Loss Of A Loved One


Anxiety can intensify after loss

We recently lost our family dog from illness. He was old but his death was unexpected and sudden. I was not ready. It seemed as though he was OK one day, and then it was time for him to go. We had him for almost 14 years, and he was truly a part of the family. His sudden death got me thinking about illness and loss on a bigger level. When a loved one gets sick or dies, the mix of emotions can be overwhelming and scary—especially when things happen unexpectedly. We no longer feel in control of our environment, which can cause anxiety and stress.

How You Might Feel When Illness or Loss Occurs

  • Anxious because of the uncertainty
  • Frustrated about loss of control
  • Anger because the loss or illness takes precedence over your life/schedule
  • Selfish for wanting things the way they were
  • Guilt or shame because of your feelings
  • Scared about the future
  • Pain and sorrow for the life lost
  • Alone in your grief

Avoiding The Pain

When my dog first showed signs of illness and things were not looking hopeful I had trouble sitting with that pain. I found things to do that took me out of my head. I went to the store; I cleaned and straightened—anything to distract myself from the overwhelming, uncomfortable mix of feelings. Although I knew my dog was not getting better, it was hard to accept that he would die.

Lean In To Your Emotions

As I was working so hard to avoid the uncomfortable, I realized that the feelings were not going anywhere and that maybe I would feel better if I paid mindful attention to them. As crazy as that sounds, research has shown that leaning in to our emotions or feelings can actually relieve some of the anxiety and stress that they generate.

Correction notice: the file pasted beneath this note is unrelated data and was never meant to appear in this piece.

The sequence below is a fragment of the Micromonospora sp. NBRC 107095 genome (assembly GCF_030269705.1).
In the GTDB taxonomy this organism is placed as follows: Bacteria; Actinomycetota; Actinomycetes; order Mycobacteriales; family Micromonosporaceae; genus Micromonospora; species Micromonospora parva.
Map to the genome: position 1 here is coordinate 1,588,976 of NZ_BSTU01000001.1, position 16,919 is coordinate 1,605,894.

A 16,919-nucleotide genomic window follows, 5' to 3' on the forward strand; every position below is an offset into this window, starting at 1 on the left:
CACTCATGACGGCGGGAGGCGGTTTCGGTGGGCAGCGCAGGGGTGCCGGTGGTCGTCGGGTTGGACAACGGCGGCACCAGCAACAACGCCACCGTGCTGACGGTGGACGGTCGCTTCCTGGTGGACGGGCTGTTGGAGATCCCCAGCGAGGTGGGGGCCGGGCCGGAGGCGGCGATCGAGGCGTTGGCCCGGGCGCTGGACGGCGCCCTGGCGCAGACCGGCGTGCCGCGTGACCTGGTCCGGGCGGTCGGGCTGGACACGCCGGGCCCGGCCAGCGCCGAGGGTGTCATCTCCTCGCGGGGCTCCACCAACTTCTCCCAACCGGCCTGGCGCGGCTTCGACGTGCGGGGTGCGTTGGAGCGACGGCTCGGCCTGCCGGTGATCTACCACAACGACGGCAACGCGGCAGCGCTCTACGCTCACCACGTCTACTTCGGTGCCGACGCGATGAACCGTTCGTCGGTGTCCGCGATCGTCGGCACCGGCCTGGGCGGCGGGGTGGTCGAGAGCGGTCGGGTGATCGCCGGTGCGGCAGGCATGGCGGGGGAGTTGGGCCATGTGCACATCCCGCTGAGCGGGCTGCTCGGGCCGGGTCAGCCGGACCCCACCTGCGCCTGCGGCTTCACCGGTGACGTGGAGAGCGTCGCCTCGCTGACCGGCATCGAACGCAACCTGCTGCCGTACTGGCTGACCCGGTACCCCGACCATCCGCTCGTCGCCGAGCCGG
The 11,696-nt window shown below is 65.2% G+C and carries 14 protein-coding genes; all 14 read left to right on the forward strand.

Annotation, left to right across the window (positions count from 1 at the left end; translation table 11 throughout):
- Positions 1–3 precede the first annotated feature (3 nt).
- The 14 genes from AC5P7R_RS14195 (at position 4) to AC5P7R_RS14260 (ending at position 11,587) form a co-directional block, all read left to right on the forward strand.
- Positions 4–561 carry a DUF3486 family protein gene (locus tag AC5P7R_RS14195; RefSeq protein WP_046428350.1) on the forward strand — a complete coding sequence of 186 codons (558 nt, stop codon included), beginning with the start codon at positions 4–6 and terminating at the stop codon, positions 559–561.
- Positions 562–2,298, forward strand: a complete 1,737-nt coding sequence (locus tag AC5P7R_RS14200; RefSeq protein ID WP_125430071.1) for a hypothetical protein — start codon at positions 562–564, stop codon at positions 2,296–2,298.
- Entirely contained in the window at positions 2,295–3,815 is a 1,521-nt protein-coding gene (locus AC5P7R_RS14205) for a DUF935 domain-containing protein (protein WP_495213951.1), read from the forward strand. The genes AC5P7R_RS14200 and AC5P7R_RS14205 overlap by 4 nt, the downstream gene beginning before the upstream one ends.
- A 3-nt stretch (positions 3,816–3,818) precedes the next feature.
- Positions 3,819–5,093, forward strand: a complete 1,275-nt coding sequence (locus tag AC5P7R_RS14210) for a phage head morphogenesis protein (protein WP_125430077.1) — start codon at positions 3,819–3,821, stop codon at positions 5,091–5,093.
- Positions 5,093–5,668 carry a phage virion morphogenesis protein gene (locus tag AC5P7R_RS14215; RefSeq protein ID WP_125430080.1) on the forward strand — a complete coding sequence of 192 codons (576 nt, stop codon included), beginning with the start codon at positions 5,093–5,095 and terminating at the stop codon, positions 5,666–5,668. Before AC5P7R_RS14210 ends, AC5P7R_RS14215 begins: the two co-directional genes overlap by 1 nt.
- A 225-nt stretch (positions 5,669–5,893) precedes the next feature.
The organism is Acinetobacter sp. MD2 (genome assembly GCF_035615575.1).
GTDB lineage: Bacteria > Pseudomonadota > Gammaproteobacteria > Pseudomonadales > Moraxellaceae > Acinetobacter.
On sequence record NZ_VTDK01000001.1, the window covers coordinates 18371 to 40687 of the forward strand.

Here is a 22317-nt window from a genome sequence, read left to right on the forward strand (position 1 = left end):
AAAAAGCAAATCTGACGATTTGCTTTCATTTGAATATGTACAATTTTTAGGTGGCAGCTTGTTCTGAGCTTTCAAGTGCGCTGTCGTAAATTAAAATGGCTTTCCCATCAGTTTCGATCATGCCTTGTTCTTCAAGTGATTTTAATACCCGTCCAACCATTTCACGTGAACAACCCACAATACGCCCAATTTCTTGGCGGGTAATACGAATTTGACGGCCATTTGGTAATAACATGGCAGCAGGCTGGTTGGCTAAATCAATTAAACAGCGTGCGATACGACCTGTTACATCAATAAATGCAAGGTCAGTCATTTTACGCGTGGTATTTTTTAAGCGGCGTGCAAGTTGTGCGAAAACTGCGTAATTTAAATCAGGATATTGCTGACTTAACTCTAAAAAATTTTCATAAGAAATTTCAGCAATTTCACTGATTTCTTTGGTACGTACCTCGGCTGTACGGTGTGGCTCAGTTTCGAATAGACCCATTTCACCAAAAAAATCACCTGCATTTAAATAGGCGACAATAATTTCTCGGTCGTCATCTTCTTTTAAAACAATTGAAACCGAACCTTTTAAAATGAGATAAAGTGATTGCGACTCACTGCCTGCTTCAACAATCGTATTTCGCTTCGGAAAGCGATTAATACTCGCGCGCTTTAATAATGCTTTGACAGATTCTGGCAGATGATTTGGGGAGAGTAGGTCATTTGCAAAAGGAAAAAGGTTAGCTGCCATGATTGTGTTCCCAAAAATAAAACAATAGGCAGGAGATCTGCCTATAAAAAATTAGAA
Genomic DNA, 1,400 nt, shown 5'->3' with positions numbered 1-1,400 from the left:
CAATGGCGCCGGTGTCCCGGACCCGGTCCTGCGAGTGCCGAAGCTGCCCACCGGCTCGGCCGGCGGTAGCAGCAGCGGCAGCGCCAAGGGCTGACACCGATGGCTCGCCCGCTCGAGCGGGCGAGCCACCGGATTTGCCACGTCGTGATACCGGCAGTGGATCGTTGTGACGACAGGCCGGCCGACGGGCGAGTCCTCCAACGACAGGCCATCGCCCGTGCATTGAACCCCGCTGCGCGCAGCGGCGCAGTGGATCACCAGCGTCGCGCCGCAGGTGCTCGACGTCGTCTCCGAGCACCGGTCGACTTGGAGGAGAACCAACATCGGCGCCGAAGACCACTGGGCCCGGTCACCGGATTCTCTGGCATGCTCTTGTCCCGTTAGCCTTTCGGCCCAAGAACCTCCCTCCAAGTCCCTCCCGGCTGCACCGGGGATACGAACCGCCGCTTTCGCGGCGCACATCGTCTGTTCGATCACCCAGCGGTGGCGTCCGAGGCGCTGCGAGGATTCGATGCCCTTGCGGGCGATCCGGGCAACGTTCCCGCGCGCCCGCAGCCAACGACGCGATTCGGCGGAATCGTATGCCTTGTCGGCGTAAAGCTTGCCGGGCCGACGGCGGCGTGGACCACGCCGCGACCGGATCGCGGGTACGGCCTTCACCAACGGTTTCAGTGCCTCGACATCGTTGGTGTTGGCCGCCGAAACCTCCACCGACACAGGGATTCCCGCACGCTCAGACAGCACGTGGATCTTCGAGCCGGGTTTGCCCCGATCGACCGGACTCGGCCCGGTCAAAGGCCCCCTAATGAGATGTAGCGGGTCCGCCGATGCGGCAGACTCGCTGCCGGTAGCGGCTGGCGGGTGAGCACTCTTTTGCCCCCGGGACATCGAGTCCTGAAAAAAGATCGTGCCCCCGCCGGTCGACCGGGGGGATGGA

Let Go And Be In The Moment

You can find many ways to get in touch with how you are feeling. I like to sit in a quiet place and meditate on the feelings that arise. With meditation, you can acknowledge the difficult emotions without holding on to them or allowing them to define you. Meditation allowed me to acknowledge my mix of emotions and process the fact that our dog’s time was over. 

Some Other Ways To Be With Your Feelings

Mindfulness helps when overwhelmed by anxiety

Mindfulness helps when overwhelmed by anxiety

  • Ground yourself with mindfulness. If your thoughts are going a mile a minute, you can practice grounding techniques to bring you back to the here and now.
  • Connect with others about your experience. Talk about what you’re going through with family, friends, support groups, counseling
  • Practice self-compassion. Grief and loss can bring up a lot of stuff, and there is no right or wrong way to grieve. Read more about self-compassion HERE.
  • Acknowledge the Struggle. Reminding yourself that, “We all struggle, I am struggling right now, and illness and loss are really hard,” can help you feel less isolated.

Remember, feelings aren’t good or bad, and they don’t define who we are. They're just feelings.

What If You Can’t Get In Touch With Your Feelings?

For some people, identifying or getting in touch with your feelings is very hard to do. Being numb, or being disconnected from your feelings is not uncommon, especially if you have experienced trauma or childhood emotional neglect (CEN). If you have a lot of trouble naming your feelings you might need assistance to access, name and experience them. If you would like help with this process please contact me.

Elizabeth Cush, MA, LCPC, is an Annapolis therapist helping people manage their stress and anxiety. Progression Counseling, offices in Arnold and Annapolis. 410-340-8469